Now you can insert a row of data to test the database.
mysql> insert into Addresses (surname, firstname, street, district, \ city, postcode) values ("Smith", "John", "1, The High Street,", \ "Downtown,", "Metropolis.", "X99 9XX"); mysql> commit; mysql> select * from Addresses;
This should produce the following output:
+----+---------+-----------+--------------+-----------+-------------+----------+ | id | surname | firstname | street | district | city | postcode | +----+---------+-----------+--------------+-----------+-------------+----------+ | 1 | Smith | John | 1, The | Downtown, | Metropolis. | X99 9XX | | | | | High Street, | | | | +----+---------+-----------+--------------+-----------+-------------+----------+
Notice that the address
id has been automatically assigned a value of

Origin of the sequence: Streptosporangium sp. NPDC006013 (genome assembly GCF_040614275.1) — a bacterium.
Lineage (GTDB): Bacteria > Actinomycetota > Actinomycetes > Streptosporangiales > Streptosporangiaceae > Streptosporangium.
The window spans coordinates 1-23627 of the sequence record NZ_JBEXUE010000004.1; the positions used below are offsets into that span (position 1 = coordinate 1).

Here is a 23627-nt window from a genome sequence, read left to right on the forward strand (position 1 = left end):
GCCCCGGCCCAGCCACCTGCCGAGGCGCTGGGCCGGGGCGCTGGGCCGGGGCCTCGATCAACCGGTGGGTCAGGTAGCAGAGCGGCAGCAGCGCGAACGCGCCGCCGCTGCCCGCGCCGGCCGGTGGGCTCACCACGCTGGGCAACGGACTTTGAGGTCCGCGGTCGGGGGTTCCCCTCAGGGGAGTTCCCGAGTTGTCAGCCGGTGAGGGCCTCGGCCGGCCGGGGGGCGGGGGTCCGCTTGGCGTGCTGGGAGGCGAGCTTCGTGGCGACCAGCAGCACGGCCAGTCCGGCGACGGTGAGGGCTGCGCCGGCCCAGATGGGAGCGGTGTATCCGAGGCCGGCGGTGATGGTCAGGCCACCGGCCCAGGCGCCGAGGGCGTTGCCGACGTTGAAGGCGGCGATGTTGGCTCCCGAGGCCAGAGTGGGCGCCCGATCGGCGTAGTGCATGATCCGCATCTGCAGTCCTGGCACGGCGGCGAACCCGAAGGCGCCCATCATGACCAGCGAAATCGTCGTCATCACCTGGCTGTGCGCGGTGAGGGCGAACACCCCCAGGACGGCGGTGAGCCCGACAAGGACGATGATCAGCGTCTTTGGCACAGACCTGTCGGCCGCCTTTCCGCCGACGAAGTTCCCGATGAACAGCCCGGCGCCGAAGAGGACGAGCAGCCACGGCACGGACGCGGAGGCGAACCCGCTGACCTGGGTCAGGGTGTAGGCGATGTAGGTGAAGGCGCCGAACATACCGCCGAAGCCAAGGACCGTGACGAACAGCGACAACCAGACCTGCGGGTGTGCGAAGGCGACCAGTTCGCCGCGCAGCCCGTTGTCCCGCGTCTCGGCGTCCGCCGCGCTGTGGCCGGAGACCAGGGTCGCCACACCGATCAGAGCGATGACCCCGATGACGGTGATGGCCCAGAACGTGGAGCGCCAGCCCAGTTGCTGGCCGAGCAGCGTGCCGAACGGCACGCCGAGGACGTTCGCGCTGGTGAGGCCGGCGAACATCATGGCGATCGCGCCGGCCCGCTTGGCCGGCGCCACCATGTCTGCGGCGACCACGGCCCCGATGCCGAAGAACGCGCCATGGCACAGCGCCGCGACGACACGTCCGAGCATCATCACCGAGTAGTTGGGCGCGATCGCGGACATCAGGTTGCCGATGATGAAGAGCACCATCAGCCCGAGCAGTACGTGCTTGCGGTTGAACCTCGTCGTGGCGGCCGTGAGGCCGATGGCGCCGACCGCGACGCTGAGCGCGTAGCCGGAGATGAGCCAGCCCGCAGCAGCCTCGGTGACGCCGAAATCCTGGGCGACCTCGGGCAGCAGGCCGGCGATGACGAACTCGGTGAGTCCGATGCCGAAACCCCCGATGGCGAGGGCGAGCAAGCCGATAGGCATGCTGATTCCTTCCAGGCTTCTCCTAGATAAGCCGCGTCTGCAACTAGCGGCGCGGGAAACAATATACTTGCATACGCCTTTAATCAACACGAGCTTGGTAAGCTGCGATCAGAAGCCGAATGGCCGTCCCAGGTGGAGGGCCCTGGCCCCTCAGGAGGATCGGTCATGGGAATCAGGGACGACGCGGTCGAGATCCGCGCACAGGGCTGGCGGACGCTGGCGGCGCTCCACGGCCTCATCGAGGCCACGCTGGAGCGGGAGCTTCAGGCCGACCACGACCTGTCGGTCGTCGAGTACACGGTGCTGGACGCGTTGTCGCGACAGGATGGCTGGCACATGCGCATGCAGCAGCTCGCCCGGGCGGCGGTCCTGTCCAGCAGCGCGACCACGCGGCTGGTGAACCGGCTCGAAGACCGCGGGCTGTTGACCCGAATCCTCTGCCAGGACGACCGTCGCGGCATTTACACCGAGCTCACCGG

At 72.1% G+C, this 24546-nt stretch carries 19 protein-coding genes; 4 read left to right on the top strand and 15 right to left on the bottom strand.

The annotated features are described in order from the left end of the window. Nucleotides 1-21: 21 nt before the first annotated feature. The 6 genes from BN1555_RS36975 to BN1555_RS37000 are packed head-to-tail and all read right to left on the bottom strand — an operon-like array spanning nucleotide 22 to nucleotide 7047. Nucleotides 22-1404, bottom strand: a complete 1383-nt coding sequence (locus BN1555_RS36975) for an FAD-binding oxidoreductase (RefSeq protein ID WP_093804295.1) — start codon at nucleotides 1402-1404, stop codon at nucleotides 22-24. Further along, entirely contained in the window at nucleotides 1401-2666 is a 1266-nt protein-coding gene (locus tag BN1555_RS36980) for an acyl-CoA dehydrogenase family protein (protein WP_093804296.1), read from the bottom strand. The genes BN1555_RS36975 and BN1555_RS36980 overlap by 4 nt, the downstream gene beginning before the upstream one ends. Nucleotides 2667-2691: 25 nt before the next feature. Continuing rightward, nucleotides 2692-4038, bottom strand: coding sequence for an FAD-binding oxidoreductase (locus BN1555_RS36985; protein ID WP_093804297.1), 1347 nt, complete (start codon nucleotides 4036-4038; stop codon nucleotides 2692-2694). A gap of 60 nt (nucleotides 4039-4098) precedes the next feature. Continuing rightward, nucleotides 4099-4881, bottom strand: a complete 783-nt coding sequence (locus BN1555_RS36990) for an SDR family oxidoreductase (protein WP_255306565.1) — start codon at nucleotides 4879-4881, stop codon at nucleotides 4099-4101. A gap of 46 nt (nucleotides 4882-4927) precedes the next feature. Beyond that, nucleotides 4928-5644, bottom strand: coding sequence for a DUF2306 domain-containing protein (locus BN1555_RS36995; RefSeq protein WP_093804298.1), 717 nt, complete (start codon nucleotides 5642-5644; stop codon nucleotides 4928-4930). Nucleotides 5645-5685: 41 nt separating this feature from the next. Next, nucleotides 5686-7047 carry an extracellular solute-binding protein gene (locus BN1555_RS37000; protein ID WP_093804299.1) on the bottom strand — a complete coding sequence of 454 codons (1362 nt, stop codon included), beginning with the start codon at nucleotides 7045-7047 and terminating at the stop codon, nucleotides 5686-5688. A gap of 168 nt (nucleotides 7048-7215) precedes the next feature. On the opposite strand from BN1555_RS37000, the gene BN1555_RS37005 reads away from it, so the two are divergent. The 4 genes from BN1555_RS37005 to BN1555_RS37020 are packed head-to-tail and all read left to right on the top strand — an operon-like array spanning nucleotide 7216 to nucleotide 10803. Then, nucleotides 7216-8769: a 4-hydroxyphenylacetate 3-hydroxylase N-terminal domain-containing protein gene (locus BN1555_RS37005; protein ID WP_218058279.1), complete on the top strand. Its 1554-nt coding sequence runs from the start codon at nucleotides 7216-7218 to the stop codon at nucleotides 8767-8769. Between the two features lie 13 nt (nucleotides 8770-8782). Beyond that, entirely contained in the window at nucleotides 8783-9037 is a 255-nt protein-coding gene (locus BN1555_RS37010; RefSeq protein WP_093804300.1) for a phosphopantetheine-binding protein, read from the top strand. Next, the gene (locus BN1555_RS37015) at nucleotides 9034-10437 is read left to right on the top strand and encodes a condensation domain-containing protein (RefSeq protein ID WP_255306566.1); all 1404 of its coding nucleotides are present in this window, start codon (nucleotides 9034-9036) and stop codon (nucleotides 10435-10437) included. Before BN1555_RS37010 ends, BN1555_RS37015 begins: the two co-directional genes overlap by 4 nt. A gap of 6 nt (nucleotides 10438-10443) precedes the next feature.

1. AddressBook's database is now ready for use.
Configuring AddressBook's Development Directory
We are now ready to configure the development directory where AddressBook's source
files are held, and the
war directory where the Web application
will be built and where the Web application's Web archive file will be
Download the AddressBook source files archive
AddressBook.zip). Unzip the archive. You now have the
application's source files in a directory structure ready for processing by the
Ant development tool, as you can see in Figure 3. There is no need
to put AddressBook's development directory anywhere special -- I recommend that
you put it somewhere in your home directory structure.
Lets have a look at these files:
AddressBook/build.properties contains a number of configuration settings that are read into the
AddressBook/build.xml file. To configure the build, you should
edit the smaller
build.properties file. Leave the more complex
build.xml file alone as much as possible.
app.name=AddressBook tomcat.home=/usr/local/jakarta-tomcat-4.1.12 manager.url=http://localhost:8080/manager username=tomcatusername password=tomcatpassword
You do not need to change the
app.name parameter now. If you
later reuse these files to create another Web application, you can change